CLEVELAND -- David Price didn't change the narrative Friday, but oh man, did he ever add to it?
Not only did the Boston Red Sox's $217 million man get knocked out of Game 2 of the Red Sox-Indians American League Division Series after only 3 1/3 innings -- his shortest start since June 24 -- but he corrected a reporter who stated in a question that Price is still winless in his career in the postseason.
"I've got two wins in the playoffs," Price said, "just not as a starter."
After the Red Sox lost 6-0 on Friday to the Cleveland Indians,moving to the brink of elimination in the best-of-five series, it wasn't exactly the time for Price to recite his postseason resume, especially after he fell to 0-8 with a 5.74 ERA in nine career playoff starts.
In his latest October flop, Price was victimized by a combination of rotten luck in the form of three consecutive soft singles and a fastball that was rocketed over the right-field wall in the Indians' four-run second inning.
"Made some pitches, didn't have good things happen. That's part of it," Price said. "[The Indians] guys are playing well right now. Our confidence isn't altered. This is a very confident group, even though we're down 0-2 right now. This team has been there before. We're all right."
Even if that's true, it's worth wondering about Price's state of mind.
Eleven months ago, Price's welcome-to-Boston press conference at Fenway Park began with a question about "the little issue of your postseason record." And in a telling comment before Price's first postseason start for the Red Sox, manager John Farrell said the ace lefty is "well-aware of the talk that surrounds him and his meaning and status with our club."
There were times this season when the pressure of being the highest-paid pitcher in baseball history seemed to weigh on Price. After he didn't pitch well Sept. 27 in New York when the Red Sox had a chance to clinch the AL East, he received a brief pep talk from Farrell that was designed to make sure he was in the proper frame of mind heading into the playoffs.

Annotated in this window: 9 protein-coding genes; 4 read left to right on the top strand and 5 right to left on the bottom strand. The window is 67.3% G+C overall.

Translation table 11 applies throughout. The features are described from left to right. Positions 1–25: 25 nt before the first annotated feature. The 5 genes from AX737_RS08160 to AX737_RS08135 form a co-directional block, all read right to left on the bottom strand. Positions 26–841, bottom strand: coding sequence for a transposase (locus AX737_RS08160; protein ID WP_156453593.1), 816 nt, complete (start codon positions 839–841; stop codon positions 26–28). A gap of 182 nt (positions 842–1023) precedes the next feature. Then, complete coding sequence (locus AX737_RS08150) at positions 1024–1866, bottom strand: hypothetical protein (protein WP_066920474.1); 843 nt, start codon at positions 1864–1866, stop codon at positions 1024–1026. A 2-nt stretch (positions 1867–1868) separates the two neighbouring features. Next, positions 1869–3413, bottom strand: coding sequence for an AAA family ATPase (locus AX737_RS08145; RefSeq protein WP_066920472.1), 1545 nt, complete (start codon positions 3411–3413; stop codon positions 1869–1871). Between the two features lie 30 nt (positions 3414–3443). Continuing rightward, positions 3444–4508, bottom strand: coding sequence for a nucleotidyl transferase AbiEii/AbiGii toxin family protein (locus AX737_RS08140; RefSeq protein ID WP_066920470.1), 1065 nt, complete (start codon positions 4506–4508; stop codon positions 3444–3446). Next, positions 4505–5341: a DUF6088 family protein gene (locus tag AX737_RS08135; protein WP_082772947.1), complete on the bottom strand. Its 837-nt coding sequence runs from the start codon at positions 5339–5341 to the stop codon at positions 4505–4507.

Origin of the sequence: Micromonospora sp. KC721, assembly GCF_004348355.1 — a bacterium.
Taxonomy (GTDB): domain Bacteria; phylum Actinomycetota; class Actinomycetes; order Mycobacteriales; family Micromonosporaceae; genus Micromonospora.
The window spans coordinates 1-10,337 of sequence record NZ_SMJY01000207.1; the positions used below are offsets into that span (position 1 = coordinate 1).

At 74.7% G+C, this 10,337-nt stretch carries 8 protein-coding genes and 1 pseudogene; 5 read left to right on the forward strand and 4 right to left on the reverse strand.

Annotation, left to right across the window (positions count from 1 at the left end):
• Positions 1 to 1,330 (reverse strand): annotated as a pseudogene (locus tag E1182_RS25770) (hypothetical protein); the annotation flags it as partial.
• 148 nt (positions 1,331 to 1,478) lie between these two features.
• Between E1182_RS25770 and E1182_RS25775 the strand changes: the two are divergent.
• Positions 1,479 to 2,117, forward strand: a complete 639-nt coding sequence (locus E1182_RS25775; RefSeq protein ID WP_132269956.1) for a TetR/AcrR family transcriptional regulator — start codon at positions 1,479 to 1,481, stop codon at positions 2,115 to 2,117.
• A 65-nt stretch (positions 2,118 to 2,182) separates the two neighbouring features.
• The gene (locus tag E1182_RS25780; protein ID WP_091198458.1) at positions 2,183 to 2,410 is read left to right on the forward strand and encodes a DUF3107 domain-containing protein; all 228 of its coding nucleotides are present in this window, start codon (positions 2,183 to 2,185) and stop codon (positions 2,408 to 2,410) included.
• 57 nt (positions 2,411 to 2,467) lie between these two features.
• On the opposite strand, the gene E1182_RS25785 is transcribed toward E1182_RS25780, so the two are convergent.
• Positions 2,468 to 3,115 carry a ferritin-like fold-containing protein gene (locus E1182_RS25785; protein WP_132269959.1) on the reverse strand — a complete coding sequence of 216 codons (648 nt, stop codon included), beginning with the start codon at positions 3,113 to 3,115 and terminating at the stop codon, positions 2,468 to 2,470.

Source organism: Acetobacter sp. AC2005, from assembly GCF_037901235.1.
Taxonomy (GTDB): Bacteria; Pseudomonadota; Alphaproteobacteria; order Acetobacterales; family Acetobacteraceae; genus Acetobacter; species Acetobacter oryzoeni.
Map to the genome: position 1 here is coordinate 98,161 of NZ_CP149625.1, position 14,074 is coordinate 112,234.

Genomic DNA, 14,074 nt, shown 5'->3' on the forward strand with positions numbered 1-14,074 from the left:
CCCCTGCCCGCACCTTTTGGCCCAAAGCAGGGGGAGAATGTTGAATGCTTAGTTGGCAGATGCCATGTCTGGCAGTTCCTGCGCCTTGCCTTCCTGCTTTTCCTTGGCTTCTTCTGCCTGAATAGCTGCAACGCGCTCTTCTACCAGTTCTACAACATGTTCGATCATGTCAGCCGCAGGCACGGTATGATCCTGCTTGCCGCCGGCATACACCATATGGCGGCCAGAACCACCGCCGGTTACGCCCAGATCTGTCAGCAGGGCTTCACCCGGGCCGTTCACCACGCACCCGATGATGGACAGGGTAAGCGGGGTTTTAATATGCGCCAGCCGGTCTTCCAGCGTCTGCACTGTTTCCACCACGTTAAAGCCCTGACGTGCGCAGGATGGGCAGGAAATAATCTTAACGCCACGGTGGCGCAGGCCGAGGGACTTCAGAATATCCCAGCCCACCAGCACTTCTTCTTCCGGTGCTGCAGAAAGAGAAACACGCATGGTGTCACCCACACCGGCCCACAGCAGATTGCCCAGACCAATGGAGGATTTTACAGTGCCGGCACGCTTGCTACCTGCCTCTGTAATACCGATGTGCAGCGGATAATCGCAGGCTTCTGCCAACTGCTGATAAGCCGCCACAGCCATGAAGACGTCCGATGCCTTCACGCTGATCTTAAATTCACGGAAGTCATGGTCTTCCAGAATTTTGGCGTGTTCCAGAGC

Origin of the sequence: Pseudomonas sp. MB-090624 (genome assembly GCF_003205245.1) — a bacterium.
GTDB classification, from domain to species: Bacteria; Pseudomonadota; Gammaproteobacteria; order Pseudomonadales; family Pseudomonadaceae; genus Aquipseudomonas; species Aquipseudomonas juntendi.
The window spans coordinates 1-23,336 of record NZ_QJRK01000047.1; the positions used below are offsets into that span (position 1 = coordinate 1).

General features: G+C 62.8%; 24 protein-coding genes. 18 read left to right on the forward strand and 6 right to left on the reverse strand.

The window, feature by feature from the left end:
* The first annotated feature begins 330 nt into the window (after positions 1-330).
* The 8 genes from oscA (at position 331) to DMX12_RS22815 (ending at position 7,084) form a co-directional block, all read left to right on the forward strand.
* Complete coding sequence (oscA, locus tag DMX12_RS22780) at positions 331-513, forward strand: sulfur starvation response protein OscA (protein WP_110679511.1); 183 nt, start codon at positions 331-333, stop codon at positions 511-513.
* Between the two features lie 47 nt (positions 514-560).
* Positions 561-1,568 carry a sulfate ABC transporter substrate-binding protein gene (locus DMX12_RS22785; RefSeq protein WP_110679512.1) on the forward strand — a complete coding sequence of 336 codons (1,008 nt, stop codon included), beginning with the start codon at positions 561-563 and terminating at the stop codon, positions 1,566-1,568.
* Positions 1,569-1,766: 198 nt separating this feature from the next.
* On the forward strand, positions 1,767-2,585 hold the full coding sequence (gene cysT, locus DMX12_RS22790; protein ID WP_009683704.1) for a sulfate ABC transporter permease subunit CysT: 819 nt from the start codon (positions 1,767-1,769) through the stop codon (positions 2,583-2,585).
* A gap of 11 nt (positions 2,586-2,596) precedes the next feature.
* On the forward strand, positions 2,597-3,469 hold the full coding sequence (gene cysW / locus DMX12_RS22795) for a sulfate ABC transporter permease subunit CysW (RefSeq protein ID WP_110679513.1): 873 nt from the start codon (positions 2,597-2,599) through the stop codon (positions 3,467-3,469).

"There were some things that were briefly discussed, just acknowledging what he's dealt with this year, who he is as a person, and that he's one of us and we're fully supportive of him," Farrell said. "As far as suggesting or giving some thought that he's got to do things differently, no. He's got to go out and pitch his game."
Like co-ace Rick Porcello in Game 1, Price cruised through the first inning, retiring three straight batters on eight pitches. But he gave up back-to-back-to-back one-out singles in the second inning, including an infield chopper by Jose Ramirez and Brandon Guyer's RBI bloop to shallow center field.
Still, Price had a chance to get out of the second inning allowing just the one run. But he served up a three-run screamer to Lonnie Chisenhall, who hadn't homered against a left-handed pitcher all season.
With the Indians leading 4-0, Price got into trouble in the fourth inning against the bottom of the Indians' order again. He gave up an infield hit to Guyer, and after Chisenhall popped out, he walked No. 9 hitterRoberto Perez for a second time in as many plate appearances, leading to manager John Farrell lifting Price after only 65 pitches.
"I didn't make that one big pitch," Price said. "The pitch that Chisenhall hit out, that's a good pitch. He put a good swing on it. That's part of it. I've got to be able to move forward. I feel like I've done that. I'll be ready."
And that includes coming out of the bullpen, Price said, if the Red Sox need him in an elimination game.
"I know my number's going to get called again to pitch a game in 2016, and I'll be ready," he said. "I want it, for sure, and I know these guys will give it to me."